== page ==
with HUD, had not paid a $93,000 judgment in federal district court, and never repaid a
$1.5 million loan to buy another apartment building.
- When Jordan left office in St. Louis in 1996, he said that his stint with the mayor was
a community service, and that he could make much more money in the private sector.
From Day One, Ive said Im only on loan. Im only here to do a
community service and then Id be gone, Jordan said.
- After he resigned from public office, Jordan ran Bosleys second
mayoral campaign, in which Bosleys major opponent was Clarence Harmon, former St.
Louis chief of police. While running the campaign, Jordan also served as the first vice
president of the St. Louis chapter of the NAACP. Just four days prior to Harmons
announcement of his candidacy, the NAACP released a report claiming that he had mistreated
black police officers.
- HUD required a commercial building to evict the Bosley campaign office
because the buildings owners diverted money that should have been used to pay off a
defaulted HUD loan to renovate the space, and then charged the campaign rent at lower than
the market price. The buildings owners claimed HUD was discriminating, and
demonstrated carrying Bosley for Mayor campaign signs. They were later suspended from
doing business with HUD.
- The 1997 campaign that Jordan ran for Bosley against Harmon was one of
the most racially divisive in St. Louiss history, even though both candidates were
black. Bosleys father, himself an alderman, called Harmon a rented
Negro; other Bosley supporters called Harmon the white mans
candidate and a race traitor for running against Bosley, and criticized
him for being married to a white woman. Congressman William Clay, a Bosley supporter,
said, You cannot tell me this is not a racial confrontation. White politicians are
afraid. They are cowards afraid to support [an incumbent] who has the basic
interests of black citizens at heart. The campaign ran an ad that claimed that one
of Harmons sons, also a police officer, was convicted of sexual assault, yet later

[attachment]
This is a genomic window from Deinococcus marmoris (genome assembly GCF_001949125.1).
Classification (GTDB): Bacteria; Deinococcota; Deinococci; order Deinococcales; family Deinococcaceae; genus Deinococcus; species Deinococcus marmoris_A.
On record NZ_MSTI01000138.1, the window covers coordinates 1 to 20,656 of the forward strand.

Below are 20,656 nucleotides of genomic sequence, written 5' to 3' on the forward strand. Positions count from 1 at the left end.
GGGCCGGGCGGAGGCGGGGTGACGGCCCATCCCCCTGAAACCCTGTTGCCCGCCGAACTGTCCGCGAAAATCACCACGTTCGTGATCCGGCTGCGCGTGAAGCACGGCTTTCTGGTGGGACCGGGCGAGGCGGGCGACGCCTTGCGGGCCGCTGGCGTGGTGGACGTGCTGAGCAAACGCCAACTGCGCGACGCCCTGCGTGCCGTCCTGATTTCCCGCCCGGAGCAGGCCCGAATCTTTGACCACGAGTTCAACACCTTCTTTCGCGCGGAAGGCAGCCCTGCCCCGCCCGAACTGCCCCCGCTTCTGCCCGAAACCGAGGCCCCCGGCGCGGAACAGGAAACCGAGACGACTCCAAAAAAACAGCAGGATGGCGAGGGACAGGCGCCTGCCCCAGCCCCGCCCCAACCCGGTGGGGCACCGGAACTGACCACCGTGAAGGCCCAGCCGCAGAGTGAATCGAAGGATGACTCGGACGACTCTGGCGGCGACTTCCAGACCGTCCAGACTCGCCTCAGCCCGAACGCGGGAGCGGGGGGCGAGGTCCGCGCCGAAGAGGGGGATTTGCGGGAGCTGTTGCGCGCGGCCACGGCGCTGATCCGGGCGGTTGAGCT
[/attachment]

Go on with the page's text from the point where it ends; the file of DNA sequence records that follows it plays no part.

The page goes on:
received a promotion Mayor Bosley later had to apologize and admit that the ad was
inaccurate to settle a libel suit by Harmons son.
- Even though Mayor Bosley was the incumbent and raised three times the
campaign funds that Harmon did, he lost the race.
- In December 1996, Jordan repaid the city of St. Louis $5,792 for
telephone calls that he made on his cellular telephone. Jordan refused to make the
telephone bills public, even though they had been paid by the city, and claimed that he
paid the whole bill because, I dont have time for the pettiness of going
through the records to see whether the calls were business-related. So, I reimbursed the
city for both business and personal calls. Its my contribution to the city, and I
would hope that people generally understand that we do an awful lot for the city and get
nothing in return. I lost money just taking the job with the city.
Mr. Jordans appointment as director of the Department of Consumer and Regulatory
Affairs, after it is rubber-stamped by the City Council, will go to the Control Board for
its final approval. After that, well all be at his mercy.
Footnote: On July 30, City Council Chair Linda Cropp withdrew the resolution approving
Jordans nomination from Council consideration because the votes werent there
to pass it. Councilmembers Harold Brazil, Harrry Thomas, Sr., and Kathy Patterson spoke in
favor of the nomination; Councilmembers David Catania, Sharon Ambrose, Carol Schwartz, and
Frank Smith spoke against it. Since the Council action is only advisory, the nomination
still went to the Control Board, which approved it unanimously at August 7.
For background on any of the points in this article, see the archives of the St.
Louis Post Dispatch, on-line at http://www.stlnet.com